# SQL tanslations for datediff in dbplyr?

#1

I am using a MSSQL database and trying to do a datediff on a table.

my_tbl is a table reference `tbl(con, in_schema('foo', 'dbo.table'))`

``````my_tbl %>%
select(`DOCUMENT STATUS`,  `PAYMENT AMOUNT`, `PAYMENT DATE`, `INVOICE DATE`) %>%
mutate(invoice_age = DATEDIFF(`INVOICE DATE`, `PAYMENT DATE`)) %>%
top_n(100)
``````

This doesn't get translated to DATEDIFF().. I tried to use DATADIFF(day, `INVOICE DATE`, `PAYMENT DATE`) and that doesn't work either.

Any idea how to get this to translate to the correct sql statement?

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#2

Yeah, that's not a "known function" from the dplyr/dbplyr standpoint yet.

### KNOWN FUNCTIONS

`dplyr` knows how to convert the following R functions to SQL:

• basic math operators: `+` , `-` , `*` , `/` , `%%` , `^`
• math functions: `abs` , `acos` , `acosh` , `asin` , `asinh` , `atan` , `atan2` , `atanh` , `ceiling` , `cos` , `cosh` , `cot` , `coth` , `exp` , `floor` , `log` , `log10` , `round` , `sign` , `sin` , `sinh` , `sqrt` , `tan` , `tanh`
• logical comparisons: `<` , `<=` , `!=` , `>=` , `>` , `==` , `%in%`
• boolean operations: `&` , `&&` , `|` , `||` , `!` , `xor`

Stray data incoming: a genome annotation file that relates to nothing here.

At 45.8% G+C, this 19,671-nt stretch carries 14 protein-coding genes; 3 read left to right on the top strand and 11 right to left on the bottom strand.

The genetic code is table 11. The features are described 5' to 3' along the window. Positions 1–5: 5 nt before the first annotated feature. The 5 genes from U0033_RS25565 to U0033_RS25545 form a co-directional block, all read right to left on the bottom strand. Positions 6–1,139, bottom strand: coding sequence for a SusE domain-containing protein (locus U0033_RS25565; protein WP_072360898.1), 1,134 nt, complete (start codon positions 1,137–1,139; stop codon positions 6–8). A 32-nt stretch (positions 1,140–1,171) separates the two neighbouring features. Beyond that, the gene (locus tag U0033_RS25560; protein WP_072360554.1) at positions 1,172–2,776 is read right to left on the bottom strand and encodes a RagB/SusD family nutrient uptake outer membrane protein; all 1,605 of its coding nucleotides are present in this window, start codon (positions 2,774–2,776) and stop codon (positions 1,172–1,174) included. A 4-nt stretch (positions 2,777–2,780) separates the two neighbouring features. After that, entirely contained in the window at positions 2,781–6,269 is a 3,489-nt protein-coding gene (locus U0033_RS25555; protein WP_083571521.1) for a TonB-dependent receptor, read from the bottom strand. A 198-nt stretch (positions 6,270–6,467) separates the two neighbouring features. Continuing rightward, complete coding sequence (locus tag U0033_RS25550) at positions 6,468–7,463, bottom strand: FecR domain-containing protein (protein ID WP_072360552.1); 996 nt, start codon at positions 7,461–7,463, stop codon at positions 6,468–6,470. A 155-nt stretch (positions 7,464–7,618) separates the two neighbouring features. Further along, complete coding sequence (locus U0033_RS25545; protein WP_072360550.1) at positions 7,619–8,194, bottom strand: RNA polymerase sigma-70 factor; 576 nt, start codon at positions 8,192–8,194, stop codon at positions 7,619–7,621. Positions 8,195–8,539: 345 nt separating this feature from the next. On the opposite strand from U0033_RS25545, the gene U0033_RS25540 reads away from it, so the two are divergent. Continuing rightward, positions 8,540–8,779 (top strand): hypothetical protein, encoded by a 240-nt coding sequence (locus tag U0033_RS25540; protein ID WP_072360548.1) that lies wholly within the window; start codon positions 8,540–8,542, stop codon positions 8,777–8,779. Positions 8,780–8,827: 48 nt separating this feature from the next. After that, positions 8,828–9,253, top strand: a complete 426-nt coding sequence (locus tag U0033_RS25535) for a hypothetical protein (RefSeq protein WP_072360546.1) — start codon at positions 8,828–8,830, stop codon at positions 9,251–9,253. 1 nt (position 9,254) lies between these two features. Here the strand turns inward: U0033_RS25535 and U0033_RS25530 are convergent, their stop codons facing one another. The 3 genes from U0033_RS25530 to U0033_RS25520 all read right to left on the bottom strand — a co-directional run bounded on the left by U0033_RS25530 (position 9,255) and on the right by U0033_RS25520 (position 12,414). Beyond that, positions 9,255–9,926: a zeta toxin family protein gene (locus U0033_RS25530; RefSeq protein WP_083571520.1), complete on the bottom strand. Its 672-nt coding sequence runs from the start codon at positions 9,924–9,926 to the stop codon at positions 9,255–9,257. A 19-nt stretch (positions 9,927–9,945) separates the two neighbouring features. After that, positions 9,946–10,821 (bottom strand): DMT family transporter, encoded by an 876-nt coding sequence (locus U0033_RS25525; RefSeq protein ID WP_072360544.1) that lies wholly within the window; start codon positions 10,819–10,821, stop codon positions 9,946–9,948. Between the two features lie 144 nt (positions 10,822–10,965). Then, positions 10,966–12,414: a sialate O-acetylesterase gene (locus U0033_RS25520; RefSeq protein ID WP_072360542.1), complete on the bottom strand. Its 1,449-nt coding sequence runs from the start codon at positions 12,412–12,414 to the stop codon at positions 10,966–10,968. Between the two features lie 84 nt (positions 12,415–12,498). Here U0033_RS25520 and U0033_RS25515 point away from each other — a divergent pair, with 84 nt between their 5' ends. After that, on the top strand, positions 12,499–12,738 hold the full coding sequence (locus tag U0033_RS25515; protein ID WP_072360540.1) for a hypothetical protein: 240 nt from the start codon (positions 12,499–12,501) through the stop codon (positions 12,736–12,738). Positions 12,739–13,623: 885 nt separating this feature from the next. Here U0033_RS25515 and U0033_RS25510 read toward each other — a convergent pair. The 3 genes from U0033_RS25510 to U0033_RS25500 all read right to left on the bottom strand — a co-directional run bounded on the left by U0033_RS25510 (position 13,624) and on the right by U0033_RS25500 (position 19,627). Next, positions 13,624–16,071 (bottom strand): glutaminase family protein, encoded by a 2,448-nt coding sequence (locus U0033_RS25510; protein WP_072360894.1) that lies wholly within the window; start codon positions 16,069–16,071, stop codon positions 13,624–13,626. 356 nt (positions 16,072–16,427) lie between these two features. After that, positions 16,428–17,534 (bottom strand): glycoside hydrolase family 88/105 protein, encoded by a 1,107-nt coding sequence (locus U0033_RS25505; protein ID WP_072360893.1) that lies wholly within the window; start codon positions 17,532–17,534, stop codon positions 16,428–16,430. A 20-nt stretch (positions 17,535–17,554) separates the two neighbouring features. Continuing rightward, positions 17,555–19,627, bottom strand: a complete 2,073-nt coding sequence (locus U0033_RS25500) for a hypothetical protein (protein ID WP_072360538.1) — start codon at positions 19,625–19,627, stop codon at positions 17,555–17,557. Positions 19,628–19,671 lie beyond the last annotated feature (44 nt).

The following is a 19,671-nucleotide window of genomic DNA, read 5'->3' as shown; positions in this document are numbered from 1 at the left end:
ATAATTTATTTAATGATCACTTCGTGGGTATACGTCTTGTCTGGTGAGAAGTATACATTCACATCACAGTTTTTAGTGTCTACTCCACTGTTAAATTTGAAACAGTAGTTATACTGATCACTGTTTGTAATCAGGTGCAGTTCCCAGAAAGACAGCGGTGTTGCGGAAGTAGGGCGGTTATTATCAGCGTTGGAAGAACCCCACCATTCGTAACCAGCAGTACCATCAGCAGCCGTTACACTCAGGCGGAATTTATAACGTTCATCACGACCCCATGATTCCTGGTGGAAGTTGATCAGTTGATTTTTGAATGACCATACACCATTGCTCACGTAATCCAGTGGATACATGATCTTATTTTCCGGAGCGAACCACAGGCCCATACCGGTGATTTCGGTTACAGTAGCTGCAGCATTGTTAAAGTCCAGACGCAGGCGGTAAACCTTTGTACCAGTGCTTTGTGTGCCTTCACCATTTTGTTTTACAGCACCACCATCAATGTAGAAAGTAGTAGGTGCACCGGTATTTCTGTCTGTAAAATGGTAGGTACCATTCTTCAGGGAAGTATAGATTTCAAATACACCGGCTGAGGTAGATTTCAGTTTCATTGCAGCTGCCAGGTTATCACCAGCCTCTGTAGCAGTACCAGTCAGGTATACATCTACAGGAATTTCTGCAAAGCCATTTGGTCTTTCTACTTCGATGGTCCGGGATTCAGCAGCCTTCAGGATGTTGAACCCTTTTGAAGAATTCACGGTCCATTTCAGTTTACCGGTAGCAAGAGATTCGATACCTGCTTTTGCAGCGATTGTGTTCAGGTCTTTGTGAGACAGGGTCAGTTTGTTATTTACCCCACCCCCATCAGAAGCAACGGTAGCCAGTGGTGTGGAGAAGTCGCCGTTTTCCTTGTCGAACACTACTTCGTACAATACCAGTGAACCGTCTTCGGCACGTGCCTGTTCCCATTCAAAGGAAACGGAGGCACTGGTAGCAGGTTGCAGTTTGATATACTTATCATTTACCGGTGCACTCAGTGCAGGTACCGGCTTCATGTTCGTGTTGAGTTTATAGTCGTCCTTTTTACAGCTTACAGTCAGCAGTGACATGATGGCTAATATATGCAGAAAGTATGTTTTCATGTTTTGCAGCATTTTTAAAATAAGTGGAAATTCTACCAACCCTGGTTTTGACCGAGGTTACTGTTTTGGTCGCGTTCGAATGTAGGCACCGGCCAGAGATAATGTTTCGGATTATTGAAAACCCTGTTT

• basic aggregations: `mean` , `sum` , `min` , `max` , `sd` , `var`
• string functions: `tolower` , `toupper` , `trimws` , `nchar` , `substr`
• coerce types: `as.numeric` , `as.integer` , `as.character`
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#3

I think you're trying to use the SQL passthrough feature of dbplyr, which is great! Are you sure you have the syntax of DATEDIFF() correct?

This tells me you need to put the interval as the first arg.
https://www.w3schools.com/sql/func_sqlserver_datediff.asp

So I'd imagine something like the below being correct, but passing through the literal "day" could be a challenge.

``````DATEDIFF(day, `INVOICE DATE`, `PAYMENT DATE`)
``````

Can you use the above version and add `show_query()` to the end of your pipe chain and show us the result?

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#4

I found a trick to make it work.

``````mutate(day = "DAY", invoice_age_days = DATEDIFF(DAY, `INVOICE DATE`, GETDATE())) %>%
select(-day) %>%
``````
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#5

Hi there! If your question's been answered (even by yourself!), would you mind choosing a solution? It helps other people see which questions still need help, or find solutions if they have similar problems. Here's how to do it.

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